China’s Looming Liquidity Shortage (Or Why Endless Stimulus Isn’t Working)

Chinese Premier Li promised yet more stimulus measures overnight from tax cuts to focused rate reductions (but, he admitted, not blanket liquidity provision).

But, after over 60 different ‘stimulus’ measures in the last few months and last night’s promises, nothing seems to be working as China’s economic data continues to tumble.

As Goldman’s Andrew Tilton (Chief Asia Economist) suggested:

There are reasons to be concerned [that easing is becoming less effective]. Local government officials who typically implement infrastructure spending and other forms of stimulus are facing conflicting pressures. The emphasis in recent years on reducing off-balance-sheet borrowing, selecting only higher-value projects, and eliminating corruption has made local officials more cautious. But at the same time, the authorities are now encouraging local officials to do more to support growth, like accelerate infrastructure projects. President Xi himself recently acknowledged the incentive problems and administrative burdens facing local officials.”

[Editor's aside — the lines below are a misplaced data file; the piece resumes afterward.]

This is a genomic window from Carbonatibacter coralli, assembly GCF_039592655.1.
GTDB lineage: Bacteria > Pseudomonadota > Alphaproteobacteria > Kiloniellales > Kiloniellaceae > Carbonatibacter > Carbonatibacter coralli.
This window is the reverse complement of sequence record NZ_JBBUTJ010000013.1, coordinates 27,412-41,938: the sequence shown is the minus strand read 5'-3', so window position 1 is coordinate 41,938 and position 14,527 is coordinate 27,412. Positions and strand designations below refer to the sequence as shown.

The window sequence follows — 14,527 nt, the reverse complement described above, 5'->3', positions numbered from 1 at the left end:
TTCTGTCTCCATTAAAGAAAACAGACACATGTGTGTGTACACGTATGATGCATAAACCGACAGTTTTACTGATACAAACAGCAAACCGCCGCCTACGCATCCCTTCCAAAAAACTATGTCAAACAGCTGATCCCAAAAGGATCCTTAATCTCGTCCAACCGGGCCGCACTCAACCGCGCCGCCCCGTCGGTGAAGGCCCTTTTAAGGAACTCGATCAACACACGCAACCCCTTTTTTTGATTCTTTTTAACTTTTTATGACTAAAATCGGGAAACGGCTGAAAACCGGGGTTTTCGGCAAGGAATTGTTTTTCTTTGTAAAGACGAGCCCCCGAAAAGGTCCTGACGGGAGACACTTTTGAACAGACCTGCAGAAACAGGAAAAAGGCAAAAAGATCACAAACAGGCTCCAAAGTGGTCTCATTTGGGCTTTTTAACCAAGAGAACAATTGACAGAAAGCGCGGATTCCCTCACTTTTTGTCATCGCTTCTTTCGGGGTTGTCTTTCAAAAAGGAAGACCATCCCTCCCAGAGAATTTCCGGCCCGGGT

And Nomura’s Ting Lu has an explanation for why China stimulus i snot working…

Chinese easing- / stimulus- escalation being a likely requirement for any sort of “reflation” theme to work beyond a tactical trade: 

yes, more RRR cuts are coming eventually (a better way for Chinese banks to obtain liquidity vs borrowing from MLF or TMLF, bc it’s cheaper and more stable)

…but that the timing of such a cut is primarily dependent on the Chinese stock market, as the “re-bubbling” happening real-time in Chinese Equities (CSI 300 +26.8% YTD; SHCOMP +24.4%; SZCOMP +34.0%)  likely then constrains the room and pace of Beijing’s policy easing / stimulus

This “Chinese Equities rally effectively holding further RRR cuts hostage” then could become a serious “fly in the ointment” for near-term / tactical “reflation” (or bear-steepening) themes, as Q2 is on-pace to see a significant liquidity shortage.

Ting estimates the liquidity gap could reach ~ RMB 1.7T in Q2 due to the following factors:

  • The size of the upcoming MLF maturities (est to be ~RMB 1.2T in Q2);

  • The size and pace of (both central and local) government bond issuance (Nomura ests a target of ~ RMB 1T for Q2);

  • Tax season effects; and

  • The shortage of money supply through the PBoC’s FX purchases


So, simply put, China is merely refilling a rapidly leaking bucket of liquidity, as opposed to sloshing more into the bath of global risk – even if Chinese stocks were embracing it.